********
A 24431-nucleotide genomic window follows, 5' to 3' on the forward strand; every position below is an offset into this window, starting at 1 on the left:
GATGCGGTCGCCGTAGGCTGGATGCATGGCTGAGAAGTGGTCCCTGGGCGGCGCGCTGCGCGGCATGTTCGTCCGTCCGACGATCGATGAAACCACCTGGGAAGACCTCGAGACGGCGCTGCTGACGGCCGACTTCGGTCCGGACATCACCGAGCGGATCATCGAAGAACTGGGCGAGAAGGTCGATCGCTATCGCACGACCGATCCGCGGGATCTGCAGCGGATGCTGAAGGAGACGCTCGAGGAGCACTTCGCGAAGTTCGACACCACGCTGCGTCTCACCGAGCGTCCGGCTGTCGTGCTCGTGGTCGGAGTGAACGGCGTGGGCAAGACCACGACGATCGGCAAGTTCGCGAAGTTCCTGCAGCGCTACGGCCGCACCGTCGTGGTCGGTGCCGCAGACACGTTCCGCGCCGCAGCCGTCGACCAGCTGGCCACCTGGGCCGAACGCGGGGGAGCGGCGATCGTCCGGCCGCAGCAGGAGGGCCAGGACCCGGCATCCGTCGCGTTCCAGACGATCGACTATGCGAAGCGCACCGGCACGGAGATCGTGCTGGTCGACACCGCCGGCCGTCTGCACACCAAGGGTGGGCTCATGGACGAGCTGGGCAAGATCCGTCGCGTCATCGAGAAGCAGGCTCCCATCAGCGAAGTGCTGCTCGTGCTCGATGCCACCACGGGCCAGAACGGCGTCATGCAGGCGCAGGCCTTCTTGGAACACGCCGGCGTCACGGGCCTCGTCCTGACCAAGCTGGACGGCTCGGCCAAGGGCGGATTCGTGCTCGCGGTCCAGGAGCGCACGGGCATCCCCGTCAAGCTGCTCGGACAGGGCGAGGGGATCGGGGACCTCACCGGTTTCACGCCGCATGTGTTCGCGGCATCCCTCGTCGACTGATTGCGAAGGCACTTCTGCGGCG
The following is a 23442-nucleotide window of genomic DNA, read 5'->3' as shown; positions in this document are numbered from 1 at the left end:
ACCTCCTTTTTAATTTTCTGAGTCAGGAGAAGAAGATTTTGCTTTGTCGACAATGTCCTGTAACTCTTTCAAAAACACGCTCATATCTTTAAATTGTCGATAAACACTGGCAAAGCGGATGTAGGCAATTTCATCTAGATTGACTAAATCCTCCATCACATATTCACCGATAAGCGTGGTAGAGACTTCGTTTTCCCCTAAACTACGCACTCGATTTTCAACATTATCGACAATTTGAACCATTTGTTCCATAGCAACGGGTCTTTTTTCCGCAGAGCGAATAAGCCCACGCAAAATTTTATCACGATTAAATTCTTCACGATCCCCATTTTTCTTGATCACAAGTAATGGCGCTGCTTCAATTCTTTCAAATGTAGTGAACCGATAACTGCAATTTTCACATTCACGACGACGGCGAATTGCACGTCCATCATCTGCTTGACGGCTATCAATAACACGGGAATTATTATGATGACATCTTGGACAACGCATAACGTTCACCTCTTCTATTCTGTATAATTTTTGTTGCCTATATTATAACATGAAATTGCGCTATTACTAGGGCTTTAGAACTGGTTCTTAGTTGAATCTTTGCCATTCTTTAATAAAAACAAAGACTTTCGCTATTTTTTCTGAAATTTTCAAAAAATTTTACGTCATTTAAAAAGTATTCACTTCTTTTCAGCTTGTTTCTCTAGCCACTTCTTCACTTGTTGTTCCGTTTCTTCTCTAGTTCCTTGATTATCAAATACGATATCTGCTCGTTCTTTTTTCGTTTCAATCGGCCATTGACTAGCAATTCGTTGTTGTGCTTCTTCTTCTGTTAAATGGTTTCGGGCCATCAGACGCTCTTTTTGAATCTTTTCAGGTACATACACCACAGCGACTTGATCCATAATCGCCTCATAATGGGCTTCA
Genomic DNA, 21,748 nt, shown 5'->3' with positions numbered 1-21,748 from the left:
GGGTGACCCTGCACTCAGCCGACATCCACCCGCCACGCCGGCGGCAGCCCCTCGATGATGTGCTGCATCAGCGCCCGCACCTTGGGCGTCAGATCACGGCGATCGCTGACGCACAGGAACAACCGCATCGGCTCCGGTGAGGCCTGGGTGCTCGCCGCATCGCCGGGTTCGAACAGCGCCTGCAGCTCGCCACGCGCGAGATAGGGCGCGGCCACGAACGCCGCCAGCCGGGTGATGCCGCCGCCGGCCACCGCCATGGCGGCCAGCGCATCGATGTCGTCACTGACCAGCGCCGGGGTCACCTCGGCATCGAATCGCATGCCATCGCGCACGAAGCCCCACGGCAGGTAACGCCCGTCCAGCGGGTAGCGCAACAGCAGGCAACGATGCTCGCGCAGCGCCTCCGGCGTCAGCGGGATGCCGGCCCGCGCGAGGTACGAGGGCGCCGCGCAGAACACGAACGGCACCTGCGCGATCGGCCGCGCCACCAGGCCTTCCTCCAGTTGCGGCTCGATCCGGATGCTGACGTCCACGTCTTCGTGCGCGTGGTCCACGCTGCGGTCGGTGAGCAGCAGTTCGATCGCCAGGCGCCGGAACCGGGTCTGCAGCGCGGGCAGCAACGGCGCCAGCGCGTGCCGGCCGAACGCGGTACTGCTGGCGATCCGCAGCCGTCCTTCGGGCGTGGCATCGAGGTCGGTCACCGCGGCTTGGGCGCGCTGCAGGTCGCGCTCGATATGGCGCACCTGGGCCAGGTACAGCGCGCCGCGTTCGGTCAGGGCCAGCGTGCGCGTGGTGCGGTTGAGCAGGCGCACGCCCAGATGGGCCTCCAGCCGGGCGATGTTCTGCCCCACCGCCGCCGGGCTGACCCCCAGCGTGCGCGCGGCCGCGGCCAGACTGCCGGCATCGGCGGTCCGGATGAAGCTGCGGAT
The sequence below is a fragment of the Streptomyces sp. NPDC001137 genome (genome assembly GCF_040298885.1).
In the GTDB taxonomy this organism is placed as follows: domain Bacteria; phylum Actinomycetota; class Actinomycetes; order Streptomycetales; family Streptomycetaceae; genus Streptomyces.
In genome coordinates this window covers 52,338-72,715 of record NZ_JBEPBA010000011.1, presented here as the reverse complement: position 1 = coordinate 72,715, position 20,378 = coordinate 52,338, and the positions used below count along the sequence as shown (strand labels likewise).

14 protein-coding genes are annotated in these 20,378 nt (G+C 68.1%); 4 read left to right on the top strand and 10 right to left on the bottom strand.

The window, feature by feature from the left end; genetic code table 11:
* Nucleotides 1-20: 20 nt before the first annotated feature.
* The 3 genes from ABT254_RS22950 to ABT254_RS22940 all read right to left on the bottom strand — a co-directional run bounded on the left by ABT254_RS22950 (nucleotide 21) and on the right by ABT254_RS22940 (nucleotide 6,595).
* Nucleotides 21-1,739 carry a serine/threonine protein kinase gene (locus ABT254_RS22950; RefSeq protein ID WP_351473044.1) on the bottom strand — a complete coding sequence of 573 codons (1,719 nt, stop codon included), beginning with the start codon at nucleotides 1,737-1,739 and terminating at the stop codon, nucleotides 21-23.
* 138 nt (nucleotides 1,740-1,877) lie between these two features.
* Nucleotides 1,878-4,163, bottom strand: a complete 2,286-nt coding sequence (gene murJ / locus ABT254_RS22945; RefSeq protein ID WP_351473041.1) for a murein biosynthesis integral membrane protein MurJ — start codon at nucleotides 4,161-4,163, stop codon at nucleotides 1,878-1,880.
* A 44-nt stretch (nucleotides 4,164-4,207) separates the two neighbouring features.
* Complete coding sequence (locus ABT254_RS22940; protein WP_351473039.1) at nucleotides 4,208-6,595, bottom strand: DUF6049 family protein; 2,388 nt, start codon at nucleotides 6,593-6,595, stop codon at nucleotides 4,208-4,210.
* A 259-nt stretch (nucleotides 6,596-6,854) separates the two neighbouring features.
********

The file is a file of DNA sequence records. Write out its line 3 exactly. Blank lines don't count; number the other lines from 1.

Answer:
The following is a 23442-nucleotide window of genomic DNA, read 5'->3' as shown; positions in this document are numbered from 1 at the left end: